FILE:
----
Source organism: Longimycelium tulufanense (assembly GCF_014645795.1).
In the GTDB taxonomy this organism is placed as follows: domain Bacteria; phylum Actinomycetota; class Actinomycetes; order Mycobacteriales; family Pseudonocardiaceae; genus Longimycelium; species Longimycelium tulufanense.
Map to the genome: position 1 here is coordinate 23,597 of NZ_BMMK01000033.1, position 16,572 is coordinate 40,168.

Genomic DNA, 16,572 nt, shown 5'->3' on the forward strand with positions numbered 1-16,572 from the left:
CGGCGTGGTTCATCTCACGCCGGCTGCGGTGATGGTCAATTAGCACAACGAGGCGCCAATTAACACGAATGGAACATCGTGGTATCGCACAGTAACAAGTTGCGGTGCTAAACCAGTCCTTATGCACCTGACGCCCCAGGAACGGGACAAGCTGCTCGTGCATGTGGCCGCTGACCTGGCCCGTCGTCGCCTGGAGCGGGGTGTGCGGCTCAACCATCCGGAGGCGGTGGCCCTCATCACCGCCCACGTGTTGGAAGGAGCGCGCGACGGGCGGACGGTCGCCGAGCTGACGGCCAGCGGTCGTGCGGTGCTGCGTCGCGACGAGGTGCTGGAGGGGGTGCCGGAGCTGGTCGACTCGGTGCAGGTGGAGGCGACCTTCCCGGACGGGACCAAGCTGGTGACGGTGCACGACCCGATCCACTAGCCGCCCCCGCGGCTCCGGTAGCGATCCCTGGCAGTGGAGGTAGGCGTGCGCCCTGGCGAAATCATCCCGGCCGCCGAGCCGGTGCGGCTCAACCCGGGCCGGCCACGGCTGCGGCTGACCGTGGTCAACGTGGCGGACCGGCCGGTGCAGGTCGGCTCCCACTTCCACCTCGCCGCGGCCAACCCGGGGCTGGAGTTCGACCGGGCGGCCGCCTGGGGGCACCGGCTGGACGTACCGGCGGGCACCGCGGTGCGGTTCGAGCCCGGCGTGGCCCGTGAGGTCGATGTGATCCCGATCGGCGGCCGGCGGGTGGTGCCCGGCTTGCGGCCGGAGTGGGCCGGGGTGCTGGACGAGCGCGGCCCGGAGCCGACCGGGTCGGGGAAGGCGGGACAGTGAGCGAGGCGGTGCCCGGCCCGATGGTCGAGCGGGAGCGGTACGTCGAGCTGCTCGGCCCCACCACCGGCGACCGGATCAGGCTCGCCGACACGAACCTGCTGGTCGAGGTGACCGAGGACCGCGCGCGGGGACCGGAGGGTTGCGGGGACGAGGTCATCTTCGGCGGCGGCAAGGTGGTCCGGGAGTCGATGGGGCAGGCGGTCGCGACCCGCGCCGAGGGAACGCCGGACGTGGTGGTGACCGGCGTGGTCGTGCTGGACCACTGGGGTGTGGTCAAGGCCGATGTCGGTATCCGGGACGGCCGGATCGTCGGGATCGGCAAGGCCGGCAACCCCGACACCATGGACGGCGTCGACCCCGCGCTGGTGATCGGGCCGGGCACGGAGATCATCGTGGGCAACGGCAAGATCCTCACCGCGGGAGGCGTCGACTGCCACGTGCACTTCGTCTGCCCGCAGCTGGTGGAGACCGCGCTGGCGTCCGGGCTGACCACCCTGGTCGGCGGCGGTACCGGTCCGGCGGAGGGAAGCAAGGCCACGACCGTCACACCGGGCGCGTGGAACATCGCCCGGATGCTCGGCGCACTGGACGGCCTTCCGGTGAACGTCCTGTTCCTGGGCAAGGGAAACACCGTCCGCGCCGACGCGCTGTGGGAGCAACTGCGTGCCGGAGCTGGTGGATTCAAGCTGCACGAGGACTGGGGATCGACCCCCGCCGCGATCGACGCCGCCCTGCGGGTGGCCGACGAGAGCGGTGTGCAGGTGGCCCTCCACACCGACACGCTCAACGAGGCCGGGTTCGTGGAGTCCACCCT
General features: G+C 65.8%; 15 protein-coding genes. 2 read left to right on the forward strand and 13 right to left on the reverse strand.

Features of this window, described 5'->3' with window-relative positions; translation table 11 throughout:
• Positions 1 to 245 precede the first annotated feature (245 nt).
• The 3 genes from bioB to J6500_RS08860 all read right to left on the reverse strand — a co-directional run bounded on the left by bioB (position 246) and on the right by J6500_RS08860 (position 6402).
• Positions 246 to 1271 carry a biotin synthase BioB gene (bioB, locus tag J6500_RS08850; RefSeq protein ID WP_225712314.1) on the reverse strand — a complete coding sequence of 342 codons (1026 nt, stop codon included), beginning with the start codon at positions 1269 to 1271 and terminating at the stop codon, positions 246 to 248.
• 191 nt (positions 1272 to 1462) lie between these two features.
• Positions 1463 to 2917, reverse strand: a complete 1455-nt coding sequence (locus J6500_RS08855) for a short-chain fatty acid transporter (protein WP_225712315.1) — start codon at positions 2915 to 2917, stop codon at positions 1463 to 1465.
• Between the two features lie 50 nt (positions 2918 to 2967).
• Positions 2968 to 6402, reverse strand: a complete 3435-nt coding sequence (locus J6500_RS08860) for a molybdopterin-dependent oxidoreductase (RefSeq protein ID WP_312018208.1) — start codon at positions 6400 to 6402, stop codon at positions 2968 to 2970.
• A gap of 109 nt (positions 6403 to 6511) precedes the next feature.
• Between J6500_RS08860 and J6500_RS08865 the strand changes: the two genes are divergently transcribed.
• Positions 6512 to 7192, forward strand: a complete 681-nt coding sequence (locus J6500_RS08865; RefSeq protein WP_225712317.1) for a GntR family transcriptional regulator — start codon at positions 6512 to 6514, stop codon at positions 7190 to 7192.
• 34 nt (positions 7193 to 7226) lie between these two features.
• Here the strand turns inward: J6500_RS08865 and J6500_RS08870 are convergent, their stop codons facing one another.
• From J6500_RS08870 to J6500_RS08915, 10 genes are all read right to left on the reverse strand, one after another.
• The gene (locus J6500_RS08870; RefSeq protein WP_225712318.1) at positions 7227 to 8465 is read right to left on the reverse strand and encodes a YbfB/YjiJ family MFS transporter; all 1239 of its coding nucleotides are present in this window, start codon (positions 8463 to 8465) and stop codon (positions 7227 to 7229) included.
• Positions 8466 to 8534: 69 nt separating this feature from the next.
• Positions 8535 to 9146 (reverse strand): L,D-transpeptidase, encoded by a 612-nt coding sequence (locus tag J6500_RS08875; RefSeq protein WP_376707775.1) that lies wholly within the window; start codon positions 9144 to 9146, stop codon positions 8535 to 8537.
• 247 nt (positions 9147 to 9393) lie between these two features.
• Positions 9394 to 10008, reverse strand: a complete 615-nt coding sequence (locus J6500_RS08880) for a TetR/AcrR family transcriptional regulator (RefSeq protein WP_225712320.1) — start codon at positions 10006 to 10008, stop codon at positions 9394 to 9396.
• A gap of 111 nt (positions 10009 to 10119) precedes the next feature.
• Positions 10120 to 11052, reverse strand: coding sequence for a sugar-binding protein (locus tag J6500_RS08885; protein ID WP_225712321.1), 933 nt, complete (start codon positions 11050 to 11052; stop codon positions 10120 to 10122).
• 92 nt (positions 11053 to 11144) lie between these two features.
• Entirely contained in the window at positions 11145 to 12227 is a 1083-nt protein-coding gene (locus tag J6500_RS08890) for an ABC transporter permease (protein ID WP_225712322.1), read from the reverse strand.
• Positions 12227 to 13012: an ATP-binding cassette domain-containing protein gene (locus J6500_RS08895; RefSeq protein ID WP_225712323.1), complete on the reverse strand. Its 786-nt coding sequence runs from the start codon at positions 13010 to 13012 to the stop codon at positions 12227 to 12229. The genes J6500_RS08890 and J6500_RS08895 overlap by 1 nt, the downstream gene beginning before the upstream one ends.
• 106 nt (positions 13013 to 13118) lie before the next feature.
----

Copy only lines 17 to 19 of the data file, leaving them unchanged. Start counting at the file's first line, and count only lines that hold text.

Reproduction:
• Positions 6512 to 7192, forward strand: a complete 681-nt coding sequence (locus J6500_RS08865; RefSeq protein WP_225712317.1) for a GntR family transcriptional regulator — start codon at positions 6512 to 6514, stop codon at positions 7190 to 7192.
• 34 nt (positions 7193 to 7226) lie between these two features.
• Here the strand turns inward: J6500_RS08865 and J6500_RS08870 are convergent, their stop codons facing one another.